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The Struggling OR

Hospitals depend on the OR to drive financial performance. In better-performing hospitals, surgical services account for more than 65% of gross revenue and up to 60% of operating margin. For many hospitals, however, poor OR performance makes the department anything but a financial powerhouse.

The mark of an underperforming OR is low utilization. Long gaps between cases lead to high operating costs coupled with low case volumes. Typically, volume is weak in both the main OR and non-OR anesthesia areas (NORAs). Low surgical services revenue ultimately weakens the hospital’s bottom line.

But while poor OR performance is deeply rooted, it is not inevitable

The key to turning around your surgery department is to understand the root issues that are leading to poor results. For the vast majority of underperforming ORs, the underlying problem is misalignment between physicians and OR leadership. The OR depends on surgeons and anesthesiologists, but excludes them from the decision-making processes that are critical to department success.

The solution is to put physicians in charge of your OR

Successful ORs have shown that physician leadership is the single most important factor in high performance. Surgeons and anesthesiologists are uniquely effective at solving the underlying problems that lead to poor utilization — and building a highly productive OR that drives strong revenue and profitability.

Does Your OR Look Like This?

Most hospital ORs are run by nursing management, often by a nursing director and nurse manager who are very skilled in their roles. Still, this management structure has two weaknesses:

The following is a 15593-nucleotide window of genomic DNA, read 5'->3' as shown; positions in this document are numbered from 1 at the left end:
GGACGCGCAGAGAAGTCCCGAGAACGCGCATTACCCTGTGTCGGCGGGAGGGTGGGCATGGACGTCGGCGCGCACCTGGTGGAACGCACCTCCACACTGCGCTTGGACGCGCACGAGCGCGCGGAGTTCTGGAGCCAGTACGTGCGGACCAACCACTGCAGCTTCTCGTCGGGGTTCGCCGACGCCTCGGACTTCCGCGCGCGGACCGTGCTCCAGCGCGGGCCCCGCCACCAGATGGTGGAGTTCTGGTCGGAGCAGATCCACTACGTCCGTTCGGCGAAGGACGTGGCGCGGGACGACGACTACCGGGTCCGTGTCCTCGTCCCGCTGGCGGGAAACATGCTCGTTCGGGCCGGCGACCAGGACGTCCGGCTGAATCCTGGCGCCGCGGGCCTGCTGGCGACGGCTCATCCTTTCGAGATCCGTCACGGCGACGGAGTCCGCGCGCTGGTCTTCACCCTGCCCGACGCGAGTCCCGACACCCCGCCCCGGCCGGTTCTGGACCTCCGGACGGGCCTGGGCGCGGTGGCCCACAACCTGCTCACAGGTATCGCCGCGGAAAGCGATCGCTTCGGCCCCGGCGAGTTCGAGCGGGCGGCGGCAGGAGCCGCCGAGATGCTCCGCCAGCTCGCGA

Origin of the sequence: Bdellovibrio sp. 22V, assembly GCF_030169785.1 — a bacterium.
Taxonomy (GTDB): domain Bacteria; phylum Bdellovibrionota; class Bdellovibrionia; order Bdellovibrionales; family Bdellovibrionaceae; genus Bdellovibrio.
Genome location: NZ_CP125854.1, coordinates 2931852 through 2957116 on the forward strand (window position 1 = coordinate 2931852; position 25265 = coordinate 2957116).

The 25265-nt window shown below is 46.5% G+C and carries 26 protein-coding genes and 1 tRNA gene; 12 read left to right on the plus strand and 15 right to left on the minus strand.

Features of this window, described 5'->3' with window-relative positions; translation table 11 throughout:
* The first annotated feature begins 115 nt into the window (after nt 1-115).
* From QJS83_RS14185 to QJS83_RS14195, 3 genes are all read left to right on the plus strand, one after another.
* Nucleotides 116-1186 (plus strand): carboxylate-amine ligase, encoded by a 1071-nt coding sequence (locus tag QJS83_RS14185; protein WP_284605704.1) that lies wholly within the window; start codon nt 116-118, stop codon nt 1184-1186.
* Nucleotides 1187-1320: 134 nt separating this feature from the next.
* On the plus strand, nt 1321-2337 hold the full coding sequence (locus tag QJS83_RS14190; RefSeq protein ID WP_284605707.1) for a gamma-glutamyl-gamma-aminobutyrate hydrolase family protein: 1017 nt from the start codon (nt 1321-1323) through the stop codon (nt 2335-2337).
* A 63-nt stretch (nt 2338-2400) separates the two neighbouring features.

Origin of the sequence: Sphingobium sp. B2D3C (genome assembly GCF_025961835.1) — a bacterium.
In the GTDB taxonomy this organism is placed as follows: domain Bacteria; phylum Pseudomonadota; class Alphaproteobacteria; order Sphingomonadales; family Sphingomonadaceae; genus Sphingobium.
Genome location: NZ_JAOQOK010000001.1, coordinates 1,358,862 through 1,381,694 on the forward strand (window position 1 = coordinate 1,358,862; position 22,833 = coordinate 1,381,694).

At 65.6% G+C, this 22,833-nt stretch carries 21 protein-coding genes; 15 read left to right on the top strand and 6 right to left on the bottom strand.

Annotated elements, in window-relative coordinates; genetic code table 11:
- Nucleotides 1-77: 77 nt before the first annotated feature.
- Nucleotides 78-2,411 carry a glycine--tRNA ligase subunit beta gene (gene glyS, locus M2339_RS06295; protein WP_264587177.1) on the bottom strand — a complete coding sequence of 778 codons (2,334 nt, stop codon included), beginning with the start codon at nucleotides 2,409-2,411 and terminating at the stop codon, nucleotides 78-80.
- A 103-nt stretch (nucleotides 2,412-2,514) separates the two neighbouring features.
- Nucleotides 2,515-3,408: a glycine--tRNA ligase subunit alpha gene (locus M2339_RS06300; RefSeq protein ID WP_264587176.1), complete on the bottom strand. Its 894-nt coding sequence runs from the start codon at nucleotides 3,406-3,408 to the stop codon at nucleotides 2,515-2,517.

1. Surgeons and anesthesiologists have little say in OR management decisions, including decisions affecting scheduling, patient optimization and clinical processes.
  2. Nursing leadership has responsibility for the department, but not the true authority needed to make many critical OR decisions.

The results are inaction and frustration.

Troublesome efficiency problems become deeply entrenched.

Challenging issues in safety and quality remain unaddressed. Ultimately, mistrust grows between physicians, nurses and hospital administration.

The reality is that traditional OR management structures are unable to address the most pressing OR problems. Solving these problems requires a collaborative effort that engages physicians in a true leadership role.

1. Establish Multidisciplinary Governance

Leading ORs nationwide have achieved effective physician leadership by creating a Surgical Services Executive Committee (SSEC).

An SSEC is a multidisciplinary governance committee for the OR. Effective SSECs bring together all four groups with an interest in the success of surgical services — surgeons, anesthesiologists, nurses and hospital administration.